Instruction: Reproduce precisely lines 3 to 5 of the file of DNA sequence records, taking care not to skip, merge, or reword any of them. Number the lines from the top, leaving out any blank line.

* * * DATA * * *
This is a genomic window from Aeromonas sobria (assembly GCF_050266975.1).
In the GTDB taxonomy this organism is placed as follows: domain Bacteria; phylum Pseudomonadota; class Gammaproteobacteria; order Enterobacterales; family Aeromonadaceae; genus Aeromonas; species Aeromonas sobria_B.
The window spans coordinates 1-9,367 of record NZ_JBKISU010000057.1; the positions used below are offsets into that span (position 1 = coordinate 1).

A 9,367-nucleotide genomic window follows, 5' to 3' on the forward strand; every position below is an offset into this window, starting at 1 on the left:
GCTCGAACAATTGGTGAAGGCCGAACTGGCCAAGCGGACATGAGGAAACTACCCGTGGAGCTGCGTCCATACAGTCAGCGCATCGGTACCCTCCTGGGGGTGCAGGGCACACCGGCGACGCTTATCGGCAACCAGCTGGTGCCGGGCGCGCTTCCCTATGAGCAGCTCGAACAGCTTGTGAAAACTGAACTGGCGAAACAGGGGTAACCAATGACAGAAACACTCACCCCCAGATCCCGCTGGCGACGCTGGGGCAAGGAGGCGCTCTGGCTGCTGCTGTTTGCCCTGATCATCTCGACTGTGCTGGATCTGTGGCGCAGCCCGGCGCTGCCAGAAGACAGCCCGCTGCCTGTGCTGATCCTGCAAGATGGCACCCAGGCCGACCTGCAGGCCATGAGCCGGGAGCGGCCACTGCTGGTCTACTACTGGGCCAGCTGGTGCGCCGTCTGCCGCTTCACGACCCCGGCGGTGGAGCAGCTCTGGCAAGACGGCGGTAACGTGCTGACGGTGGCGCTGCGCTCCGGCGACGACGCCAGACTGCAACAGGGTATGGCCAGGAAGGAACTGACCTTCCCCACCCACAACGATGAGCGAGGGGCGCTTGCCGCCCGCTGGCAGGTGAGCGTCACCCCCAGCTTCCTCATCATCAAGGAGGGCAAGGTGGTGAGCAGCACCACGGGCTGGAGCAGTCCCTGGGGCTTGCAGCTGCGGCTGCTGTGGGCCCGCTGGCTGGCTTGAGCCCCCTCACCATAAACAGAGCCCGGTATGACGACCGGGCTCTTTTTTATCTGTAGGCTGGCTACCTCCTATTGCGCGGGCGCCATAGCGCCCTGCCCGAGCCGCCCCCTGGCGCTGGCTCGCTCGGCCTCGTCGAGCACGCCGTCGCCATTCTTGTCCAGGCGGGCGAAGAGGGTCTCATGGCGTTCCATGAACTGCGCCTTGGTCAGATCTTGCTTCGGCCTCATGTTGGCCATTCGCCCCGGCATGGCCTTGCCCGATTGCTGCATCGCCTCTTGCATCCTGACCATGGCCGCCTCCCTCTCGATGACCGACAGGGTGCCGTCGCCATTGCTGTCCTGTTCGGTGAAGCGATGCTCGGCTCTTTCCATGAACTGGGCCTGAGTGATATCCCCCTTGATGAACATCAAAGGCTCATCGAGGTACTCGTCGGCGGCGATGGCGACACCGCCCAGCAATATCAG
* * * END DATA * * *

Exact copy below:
The window spans coordinates 1-9,367 of record NZ_JBKISU010000057.1; the positions used below are offsets into that span (position 1 = coordinate 1).

A 9,367-nucleotide genomic window follows, 5' to 3' on the forward strand; every position below is an offset into this window, starting at 1 on the left:
GCTCGAACAATTGGTGAAGGCCGAACTGGCCAAGCGGACATGAGGAAACTACCCGTGGAGCTGCGTCCATACAGTCAGCGCATCGGTACCCTCCTGGGGGTGCAGGGCACACCGGCGACGCTTATCGGCAACCAGCTGGTGCCGGGCGCGCTTCCCTATGAGCAGCTCGAACAGCTTGTGAAAACTGAACTGGCGAAACAGGGGTAACCAATGACAGAAACACTCACCCCCAGATCCCGCTGGCGACGCTGGGGCAAGGAGGCGCTCTGGCTGCTGCTGTTTGCCCTGATCATCTCGACTGTGCTGGATCTGTGGCGCAGCCCGGCGCTGCCAGAAGACAGCCCGCTGCCTGTGCTGATCCTGCAAGATGGCACCCAGGCCGACCTGCAGGCCATGAGCCGGGAGCGGCCACTGCTGGTCTACTACTGGGCCAGCTGGTGCGCCGTCTGCCGCTTCACGACCCCGGCGGTGGAGCAGCTCTGGCAAGACGGCGGTAACGTGCTGACGGTGGCGCTGCGCTCCGGCGACGACGCCAGACTGCAACAGGGTATGGCCAGGAAGGAACTGACCTTCCCCACCCACAACGATGAGCGAGGGGCGCTTGCCGCCCGCTGGCAGGTGAGCGTCACCCCCAGCTTCCTCATCATCAAGGAGGGCAAGGTGGTGAGCAGCACCACGGGCTGGAGCAGTCCCTGGGGCTTGCAGCTGCGGCTGCTGTGGGCCCGCTGGCTGGCTTGAGCCCCCTCACCATAAACAGAGCCCGGTATGACGACCGGGCTCTTTTTTATCTGTAGGCTGGCTACCTCCTATTGCGCGGGCGCCATAGCGCCCTGCCCGAGCCGCCCCCTGGCGCTGGCTCGCTCGGCCTCGTCGAGCACGCCGTCGCCATTCTTGTCCAGGCGGGCGAAGAGGGTCTCATGGCGTTCCATGAACTGCGCCTTGGTCAGATCTTGCTTCGGCCTCATGTTGGCCATTCGCCCCGGCATGGCCTTGCCCGATTGCTGCATCGCCTCTTGCATCCTGACCATGGCCGCCTCCCTCTCGATGACCGACAGGGTGCCGTCGCCATTGCTGTCCTGTTCGGTGAAGCGATGCTCGGCTCTTTCCATGAACTGGGCCTGAGTGATATCCCCCTTGATGAACATCAAAGGCTCATCGAGGTACTCGTCGGCGGCGATGGCGACACCGCCCAGCAATATCAG